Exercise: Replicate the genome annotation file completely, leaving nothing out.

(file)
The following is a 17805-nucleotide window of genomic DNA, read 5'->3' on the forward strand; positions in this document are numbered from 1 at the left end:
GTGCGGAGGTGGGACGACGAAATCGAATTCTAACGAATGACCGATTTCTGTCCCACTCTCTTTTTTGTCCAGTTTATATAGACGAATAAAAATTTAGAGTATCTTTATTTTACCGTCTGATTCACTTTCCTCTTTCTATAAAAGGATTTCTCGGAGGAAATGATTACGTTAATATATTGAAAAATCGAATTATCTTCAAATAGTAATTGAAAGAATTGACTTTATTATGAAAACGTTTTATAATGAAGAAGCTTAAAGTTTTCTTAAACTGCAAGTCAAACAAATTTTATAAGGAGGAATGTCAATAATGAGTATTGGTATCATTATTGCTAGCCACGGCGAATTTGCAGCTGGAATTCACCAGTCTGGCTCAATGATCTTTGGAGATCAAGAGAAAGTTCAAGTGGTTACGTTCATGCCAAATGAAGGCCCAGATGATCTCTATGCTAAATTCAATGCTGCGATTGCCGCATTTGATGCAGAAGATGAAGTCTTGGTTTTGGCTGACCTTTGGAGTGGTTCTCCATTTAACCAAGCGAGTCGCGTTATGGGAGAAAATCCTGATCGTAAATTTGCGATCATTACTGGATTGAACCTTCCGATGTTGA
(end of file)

The following is a 17805-nucleotide window of genomic DNA, read 5'->3' on the forward strand; positions in this document are numbered from 1 at the left end:
GTGCGGAGGTGGGACGACGAAATCGAATTCTAACGAATGACCGATTTCTGTCCCACTCTCTTTTTTGTCCAGTTTATATAGACGAATAAAAATTTAGAGTATCTTTATTTTACCGTCTGATTCACTTTCCTCTTTCTATAAAAGGATTTCTCGGAGGAAATGATTACGTTAATATATTGAAAAATCGAATTATCTTCAAATAGTAATTGAAAGAATTGACTTTATTATGAAAACGTTTTATAATGAAGAAGCTTAAAGTTTTCTTAAACTGCAAGTCAAACAAATTTTATAAGGAGGAATGTCAATAATGAGTATTGGTATCATTATTGCTAGCCACGGCGAATTTGCAGCTGGAATTCACCAGTCTGGCTCAATGATCTTTGGAGATCAAGAGAAAGTTCAAGTGGTTACGTTCATGCCAAATGAAGGCCCAGATGATCTCTATGCTAAATTCAATGCTGCGATTGCCGCATTTGATGCAGAAGATGAAGTCTTGGTTTTGGCTGACCTTTGGAGTGGTTCTCCATTTAACCAAGCGAGTCGCGTTATGGGAGAAAATCCTGATCGTAAATTTGCGATCATTACTGGATTGAACCTTCCGATGTTGA